Sexually transmitted infections (STIs)
Also called sexually transmitted diseases (STDs), STIs are infections that can spread during sex via contact with skin, semen, vaginal fluids, blood, breast milk, and the anus. Depending on the STI, transmission can occur during sexual activity that exposes one person to another’s skin, mouth, genitals, or anus.
Examples of STIs include chlamydia, gonorrhea, human immunodeficiency virus (HIV/AIDS), herpes, hepatitis, human papillomavirus (HPV), syphilis, and trichomoniasis. Many people with STIs do not experience symptoms and might not know they have an STI.
Not engaging in any sexual activity is the only 100% effective method for preventing STIs. When used properly during every sex act, barriers such as condoms and oral dams prevent the transmission of STIs. You and your partner(s) can reduce the risk of contracting or transmitting STIs by always using barrier methods during sexual activity.
Here’s a video from Planned Parenthood to explain more about STDs.
Why should I get tested for STIs?
- STIs are common: The CDC estimates that 50% of new infections occurring in people aged 15–24.
- Many people with STIs do not experience symptoms and do not know they have an STI.
- You can contract an STI even if your partner does not have symptoms and does not know they have an STI.
- You can contract an STI even if you have only had one sexual partner or you only have oral sex.
- Left untreated, STIs can cause long-term health complications such as pain and infertility and make it more likely you will contract additional STIs.
- The only way to know if you have an STI is to get STI testing (sometimes referred to as “STI screenings”) from a healthcare provider. Different STIs require different types of testing.
The only way to know your STI status with certainty is to get a medical STI test, sometimes called an STI screening.
When and how often should you get screened? Courtesy of the Boston Public Health Commission:
You should be tested [for STIs]:
- If you have symptoms
- Every year (even if you don’t have any symptoms) if you are a sexually active and age 24 years or younger
- If you change sex partners
- If you have more than one sex partner
- If your partner has more than one sex partner
- If you do not use a condom or dental dam EVERY TIME you have sexual intercourse”
“If I’m under 18, can I get tested without my parents’ permission?
Yes. In Massachusetts, if you are age 13 or older you can get a confidential STI test without your parents’ permission – it’s the law!”
Testing sites: All Northeastern students can receive STI testing at UHCS. In addition, there are off-campus testing locations available in Boston. Click here for more information about STI testing at UHCS and other sites.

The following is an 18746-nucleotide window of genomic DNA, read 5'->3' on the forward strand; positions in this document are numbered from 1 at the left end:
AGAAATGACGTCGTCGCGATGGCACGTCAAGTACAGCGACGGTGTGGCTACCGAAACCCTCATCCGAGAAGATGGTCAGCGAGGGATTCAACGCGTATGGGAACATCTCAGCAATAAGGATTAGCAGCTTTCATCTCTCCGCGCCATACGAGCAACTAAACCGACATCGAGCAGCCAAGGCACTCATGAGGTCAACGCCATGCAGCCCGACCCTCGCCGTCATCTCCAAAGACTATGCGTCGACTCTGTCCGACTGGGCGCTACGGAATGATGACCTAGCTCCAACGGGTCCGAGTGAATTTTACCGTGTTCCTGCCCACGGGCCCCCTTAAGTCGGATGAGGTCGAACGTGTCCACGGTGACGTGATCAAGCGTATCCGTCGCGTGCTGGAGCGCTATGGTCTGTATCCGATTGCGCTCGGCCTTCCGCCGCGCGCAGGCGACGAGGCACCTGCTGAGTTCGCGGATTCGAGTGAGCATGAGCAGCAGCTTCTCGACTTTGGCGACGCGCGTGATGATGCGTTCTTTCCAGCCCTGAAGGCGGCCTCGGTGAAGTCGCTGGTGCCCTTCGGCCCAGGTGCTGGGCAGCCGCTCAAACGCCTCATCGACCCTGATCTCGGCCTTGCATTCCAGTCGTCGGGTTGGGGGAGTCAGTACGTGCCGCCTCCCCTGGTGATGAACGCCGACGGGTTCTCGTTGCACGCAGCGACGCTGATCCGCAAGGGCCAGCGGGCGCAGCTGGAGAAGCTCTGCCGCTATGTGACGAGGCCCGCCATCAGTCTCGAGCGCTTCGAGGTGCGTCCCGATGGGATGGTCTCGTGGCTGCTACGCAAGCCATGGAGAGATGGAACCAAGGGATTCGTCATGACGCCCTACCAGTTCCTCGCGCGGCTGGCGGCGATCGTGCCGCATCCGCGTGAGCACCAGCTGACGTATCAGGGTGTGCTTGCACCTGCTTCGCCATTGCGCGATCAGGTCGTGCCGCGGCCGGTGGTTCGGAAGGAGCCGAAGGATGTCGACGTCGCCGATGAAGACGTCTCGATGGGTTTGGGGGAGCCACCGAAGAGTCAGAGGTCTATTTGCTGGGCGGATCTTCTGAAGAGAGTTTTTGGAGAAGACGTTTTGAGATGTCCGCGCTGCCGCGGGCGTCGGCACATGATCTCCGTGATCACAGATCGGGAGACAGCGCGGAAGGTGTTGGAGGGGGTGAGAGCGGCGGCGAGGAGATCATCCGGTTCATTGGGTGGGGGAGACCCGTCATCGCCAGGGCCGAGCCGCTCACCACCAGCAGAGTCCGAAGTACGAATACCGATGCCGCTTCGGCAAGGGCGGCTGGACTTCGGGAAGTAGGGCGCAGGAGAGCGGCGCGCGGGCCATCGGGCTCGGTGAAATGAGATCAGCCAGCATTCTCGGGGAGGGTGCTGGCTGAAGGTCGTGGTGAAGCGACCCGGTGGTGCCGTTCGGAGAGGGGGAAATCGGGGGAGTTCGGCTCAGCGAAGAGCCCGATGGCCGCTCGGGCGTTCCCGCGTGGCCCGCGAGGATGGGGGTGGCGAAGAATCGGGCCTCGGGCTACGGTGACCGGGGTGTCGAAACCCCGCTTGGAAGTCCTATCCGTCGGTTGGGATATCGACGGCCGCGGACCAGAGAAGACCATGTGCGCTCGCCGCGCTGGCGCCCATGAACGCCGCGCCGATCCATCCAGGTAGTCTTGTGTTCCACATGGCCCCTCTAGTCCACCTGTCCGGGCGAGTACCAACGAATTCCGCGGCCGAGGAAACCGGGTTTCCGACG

What should I expect when getting tested? What should I ask about?
For additional trusted information about STI testing, please visit the Bedsider website.
Asking your partner(s) about STI testing
Here are some things to keep in mind when having this conversation with your partner(s):
- Find a good place and time for the conversation. It can be a harder conversation to start in the middle of sex. Try to have the conversation earlier rather than later.
- Think about how you would like to bring up the topic of STI testing. Here are a few examples of ways to start the conversation:
- “My sexual health is important to me so I always check in about testing. Before things go any further, would you be willing to get tested?”
- “I think it’s a good idea to get tested. Would you be willing to go with me?”
- “I want to go further with you but I’ll enjoy it much more knowing about your STI status. Have you been tested?”
Start by telling them about your own testing and sexual history and then ask them to do the same. For example, “Before we go any further, I wanted to let you know that I’ve been tested and I don’t have [specific STIs you got screened for]. You’re the first person I’ve been with since then… what about you?”
Check out these videos by Laci Green and Planned Parenthood for more tips on talking to your partner about testing:
Telling your partner(s) you have an STI
If STI testing reveals you have an STI, you should share this information with all sexual partners you’ve had since your last screening so your previous and current partner(s) can get screened and receive medical treatment, if appropriate. Here are some guidelines about disclosing that you have an STI:
- Choose a time where you have a private space, are free from distractions, and have plenty of time to talk. Ideally, this should happen when you are sober and before you are intimate, if you are speaking with a current partner(s).
- Think about a way to state clearly and directly which STI(s) you have. Here are some idea of ways you could bring it up:
- “I really like you. Before things go any further with us I wanted to tell you that I contracted _____ in my last relationship.”
- “There’s something I want to talk to you about before things go any further with us. A couple years ago I got ____.”
- “I want you to know that I have _____.”
- Explain what it means for you and for them: You may choose to share information about your symptoms and medical treatment, if applicable. Remember, you and your partner(s) can use barrier methods such as condoms and oral dams to minimize the chance you partner(s) contracts the STI you have.
- Give your partner space to ask questions.
See the next section for information about barrier methods and check out Frisky Husky to order free safer sex supplies you can use together.
Depending on what you and your partner want and need, you have the option to bring your partner with you to UHCS so that you can talk together with a healthcare provider about treatment and next steps.
Here are some videos from Planned Parenthood about telling your partner(s) you have an STI: